Oil Lamp or Pouring Vessel, 14th-17th C AD, 27.9 x 12.7cm

This large, magnificently carved object in the shape of a Central Asian or Middle Eastern oil lamp could have just as well been used for pouring as for an oil and wick lamp, but the resemblance to a lamp is unmistakable.  Neither the shape of the piece nor the creatures carved on the handle and lid are of Chinese style.  The creatures are, perhaps closer to a Persian Simorgh than a Chinese dragon or feline.   And the medium, mottled green nephrite jade with rust like alteration patches also appears to have been from a source outside China; more like green jade used in the Timurid from an unknown source, but definitely not from Xinjiang and the Kunlun Shan.  The patches of color and texture alteration to the nephrite occurred before it was carved as the incisions that pass through those areas are clean, clearly cut and unaltered.

The 3-Dimensionally carved creature topping the lid is done in a uniform color of rich green nephrite.  The creature’s fangs and claws are skillfully detailed as the strong rounded shoulders appear to push the lower body up to the surface from below.  It is a sculptural tour de force surmounting this oil lamp or ceremonial pouring vessel, and it serves as a handle for the lid.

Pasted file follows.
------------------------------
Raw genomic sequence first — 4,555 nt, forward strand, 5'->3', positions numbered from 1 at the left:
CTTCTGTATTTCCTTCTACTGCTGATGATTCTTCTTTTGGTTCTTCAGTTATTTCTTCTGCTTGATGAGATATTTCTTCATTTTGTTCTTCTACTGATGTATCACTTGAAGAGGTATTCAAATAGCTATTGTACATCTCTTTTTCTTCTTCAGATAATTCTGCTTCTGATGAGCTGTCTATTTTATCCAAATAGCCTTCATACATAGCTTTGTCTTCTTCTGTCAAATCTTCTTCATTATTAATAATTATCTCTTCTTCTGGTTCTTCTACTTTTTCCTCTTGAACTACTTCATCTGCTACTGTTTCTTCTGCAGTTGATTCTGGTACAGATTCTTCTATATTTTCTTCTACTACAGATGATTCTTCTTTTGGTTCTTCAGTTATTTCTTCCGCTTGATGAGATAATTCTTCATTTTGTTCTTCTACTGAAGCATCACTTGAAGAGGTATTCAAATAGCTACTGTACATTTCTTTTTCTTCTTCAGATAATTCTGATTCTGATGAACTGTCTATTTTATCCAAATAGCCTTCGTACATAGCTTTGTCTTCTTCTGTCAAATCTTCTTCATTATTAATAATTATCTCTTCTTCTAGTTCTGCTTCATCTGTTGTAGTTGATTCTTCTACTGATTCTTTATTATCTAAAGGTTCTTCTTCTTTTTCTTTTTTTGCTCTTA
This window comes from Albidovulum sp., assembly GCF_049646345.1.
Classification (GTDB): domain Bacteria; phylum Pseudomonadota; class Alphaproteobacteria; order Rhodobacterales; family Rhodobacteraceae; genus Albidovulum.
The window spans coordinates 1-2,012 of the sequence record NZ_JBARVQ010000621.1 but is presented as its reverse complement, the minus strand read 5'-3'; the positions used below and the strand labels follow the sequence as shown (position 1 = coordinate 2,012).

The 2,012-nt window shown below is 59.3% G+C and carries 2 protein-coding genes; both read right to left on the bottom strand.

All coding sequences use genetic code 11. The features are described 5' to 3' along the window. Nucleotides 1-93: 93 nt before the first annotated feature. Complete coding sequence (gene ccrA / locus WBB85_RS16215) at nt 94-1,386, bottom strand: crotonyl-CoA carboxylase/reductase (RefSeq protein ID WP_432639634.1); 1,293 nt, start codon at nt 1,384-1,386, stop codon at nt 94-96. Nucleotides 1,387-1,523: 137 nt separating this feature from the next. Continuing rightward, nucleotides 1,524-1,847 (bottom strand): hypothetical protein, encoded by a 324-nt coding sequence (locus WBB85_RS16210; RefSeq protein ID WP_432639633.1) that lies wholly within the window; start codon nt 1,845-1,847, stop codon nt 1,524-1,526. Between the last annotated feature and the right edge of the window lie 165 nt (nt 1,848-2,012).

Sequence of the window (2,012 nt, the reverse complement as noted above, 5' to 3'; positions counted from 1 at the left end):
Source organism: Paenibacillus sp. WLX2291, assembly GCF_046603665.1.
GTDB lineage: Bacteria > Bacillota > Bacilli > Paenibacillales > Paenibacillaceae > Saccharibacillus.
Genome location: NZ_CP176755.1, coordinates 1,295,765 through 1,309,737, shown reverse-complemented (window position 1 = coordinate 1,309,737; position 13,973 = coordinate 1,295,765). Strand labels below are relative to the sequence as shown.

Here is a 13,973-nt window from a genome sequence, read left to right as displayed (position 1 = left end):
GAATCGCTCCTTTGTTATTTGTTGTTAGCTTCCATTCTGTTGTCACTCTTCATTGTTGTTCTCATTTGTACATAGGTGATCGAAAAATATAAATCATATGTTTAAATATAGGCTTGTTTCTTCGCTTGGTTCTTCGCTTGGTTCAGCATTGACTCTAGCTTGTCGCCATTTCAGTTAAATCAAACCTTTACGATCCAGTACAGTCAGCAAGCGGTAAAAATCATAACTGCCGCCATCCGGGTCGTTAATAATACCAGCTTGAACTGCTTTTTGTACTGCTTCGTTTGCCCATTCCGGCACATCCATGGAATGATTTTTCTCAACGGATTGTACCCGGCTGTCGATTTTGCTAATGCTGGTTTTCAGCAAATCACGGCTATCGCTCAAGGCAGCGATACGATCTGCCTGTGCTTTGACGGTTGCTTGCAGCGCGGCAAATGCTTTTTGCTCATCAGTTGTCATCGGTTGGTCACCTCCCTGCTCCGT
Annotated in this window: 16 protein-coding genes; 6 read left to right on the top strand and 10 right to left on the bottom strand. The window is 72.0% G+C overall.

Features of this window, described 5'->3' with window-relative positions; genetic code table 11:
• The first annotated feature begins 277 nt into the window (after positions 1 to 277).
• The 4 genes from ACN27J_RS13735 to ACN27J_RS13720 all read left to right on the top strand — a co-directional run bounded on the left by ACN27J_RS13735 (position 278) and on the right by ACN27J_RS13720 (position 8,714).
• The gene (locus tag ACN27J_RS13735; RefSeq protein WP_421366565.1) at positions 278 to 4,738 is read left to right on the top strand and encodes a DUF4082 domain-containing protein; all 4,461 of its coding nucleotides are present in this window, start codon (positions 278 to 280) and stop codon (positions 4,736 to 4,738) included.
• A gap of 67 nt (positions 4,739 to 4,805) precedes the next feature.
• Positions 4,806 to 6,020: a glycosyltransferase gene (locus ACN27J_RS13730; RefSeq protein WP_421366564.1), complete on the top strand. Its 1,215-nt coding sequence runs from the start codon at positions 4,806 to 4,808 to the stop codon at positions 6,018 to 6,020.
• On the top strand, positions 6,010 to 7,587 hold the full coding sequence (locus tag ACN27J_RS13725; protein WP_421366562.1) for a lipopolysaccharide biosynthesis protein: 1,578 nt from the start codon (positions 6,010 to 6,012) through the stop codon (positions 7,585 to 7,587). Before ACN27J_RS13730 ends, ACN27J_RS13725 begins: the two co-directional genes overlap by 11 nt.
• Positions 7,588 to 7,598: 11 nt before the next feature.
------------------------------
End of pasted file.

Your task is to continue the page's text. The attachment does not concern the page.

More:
The base of the lid and the body of the vessel is decorated with an incised Greek Fret type pattern and above this fret, on the ‘shoulders’ of the body is an unusual incised pattern of left and right directed diagonal lines juxtaposed as band of triangle or dental motifs, again, more Western than Eastern.   And the well hollowed, circular pedestal shaped foot has a beautiful relief carving of encircling lotus leaves, the symbolic design of which was known from Egypt, India and Persia (Lotus actually found a place in Iranian art and architecture as the flower symbolizing the Iranian goddess of water, Anahita enjoying a very important place in Iranian Mythology). The vessel’s shape may have derived from similar objects produced in Iran under the Timurids (1370–1507), while the dental motifs on its shoulders recall India’s contact with Europe under the Mughals (1526–1858).  And we all recognize the similarity in the shape of this vessel to Aladdin’s Lamp of the ‘Arabian Nights’.  Overall, then, the influences on this object from cultures west of China are apparent.

27.9cm length and 12.7 widths.